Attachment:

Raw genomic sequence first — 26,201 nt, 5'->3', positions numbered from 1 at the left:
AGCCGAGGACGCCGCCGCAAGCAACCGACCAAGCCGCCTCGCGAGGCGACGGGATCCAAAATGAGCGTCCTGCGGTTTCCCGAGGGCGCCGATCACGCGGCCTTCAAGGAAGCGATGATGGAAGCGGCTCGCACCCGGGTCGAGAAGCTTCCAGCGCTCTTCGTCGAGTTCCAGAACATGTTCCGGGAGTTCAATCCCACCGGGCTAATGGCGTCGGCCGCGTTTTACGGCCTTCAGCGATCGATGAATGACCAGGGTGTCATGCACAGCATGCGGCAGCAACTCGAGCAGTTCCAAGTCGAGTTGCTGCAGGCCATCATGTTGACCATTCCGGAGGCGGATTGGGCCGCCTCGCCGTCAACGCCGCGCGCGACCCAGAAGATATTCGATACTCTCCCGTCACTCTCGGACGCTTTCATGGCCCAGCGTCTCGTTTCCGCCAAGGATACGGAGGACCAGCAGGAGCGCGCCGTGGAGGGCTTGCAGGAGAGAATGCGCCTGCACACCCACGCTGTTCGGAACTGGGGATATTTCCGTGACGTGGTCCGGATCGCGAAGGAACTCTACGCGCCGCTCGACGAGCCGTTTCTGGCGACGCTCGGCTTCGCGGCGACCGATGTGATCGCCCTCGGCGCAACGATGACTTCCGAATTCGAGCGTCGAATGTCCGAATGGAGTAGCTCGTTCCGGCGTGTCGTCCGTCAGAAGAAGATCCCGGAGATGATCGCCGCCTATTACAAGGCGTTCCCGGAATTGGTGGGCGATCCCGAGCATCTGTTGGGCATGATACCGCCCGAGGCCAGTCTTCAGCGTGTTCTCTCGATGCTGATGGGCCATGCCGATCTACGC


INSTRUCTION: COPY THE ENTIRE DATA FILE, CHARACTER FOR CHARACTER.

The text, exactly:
Raw genomic sequence first — 26,201 nt, 5'->3', positions numbered from 1 at the left:
AGCCGAGGACGCCGCCGCAAGCAACCGACCAAGCCGCCTCGCGAGGCGACGGGATCCAAAATGAGCGTCCTGCGGTTTCCCGAGGGCGCCGATCACGCGGCCTTCAAGGAAGCGATGATGGAAGCGGCTCGCACCCGGGTCGAGAAGCTTCCAGCGCTCTTCGTCGAGTTCCAGAACATGTTCCGGGAGTTCAATCCCACCGGGCTAATGGCGTCGGCCGCGTTTTACGGCCTTCAGCGATCGATGAATGACCAGGGTGTCATGCACAGCATGCGGCAGCAACTCGAGCAGTTCCAAGTCGAGTTGCTGCAGGCCATCATGTTGACCATTCCGGAGGCGGATTGGGCCGCCTCGCCGTCAACGCCGCGCGCGACCCAGAAGATATTCGATACTCTCCCGTCACTCTCGGACGCTTTCATGGCCCAGCGTCTCGTTTCCGCCAAGGATACGGAGGACCAGCAGGAGCGCGCCGTGGAGGGCTTGCAGGAGAGAATGCGCCTGCACACCCACGCTGTTCGGAACTGGGGATATTTCCGTGACGTGGTCCGGATCGCGAAGGAACTCTACGCGCCGCTCGACGAGCCGTTTCTGGCGACGCTCGGCTTCGCGGCGACCGATGTGATCGCCCTCGGCGCAACGATGACTTCCGAATTCGAGCGTCGAATGTCCGAATGGAGTAGCTCGTTCCGGCGTGTCGTCCGTCAGAAGAAGATCCCGGAGATGATCGCCGCCTATTACAAGGCGTTCCCGGAATTGGTGGGCGATCCCGAGCATCTGTTGGGCATGATACCGCCCGAGGCCAGTCTTCAGCGTGTTCTCTCGATGCTGATGGGCCATGCCGATCTACGC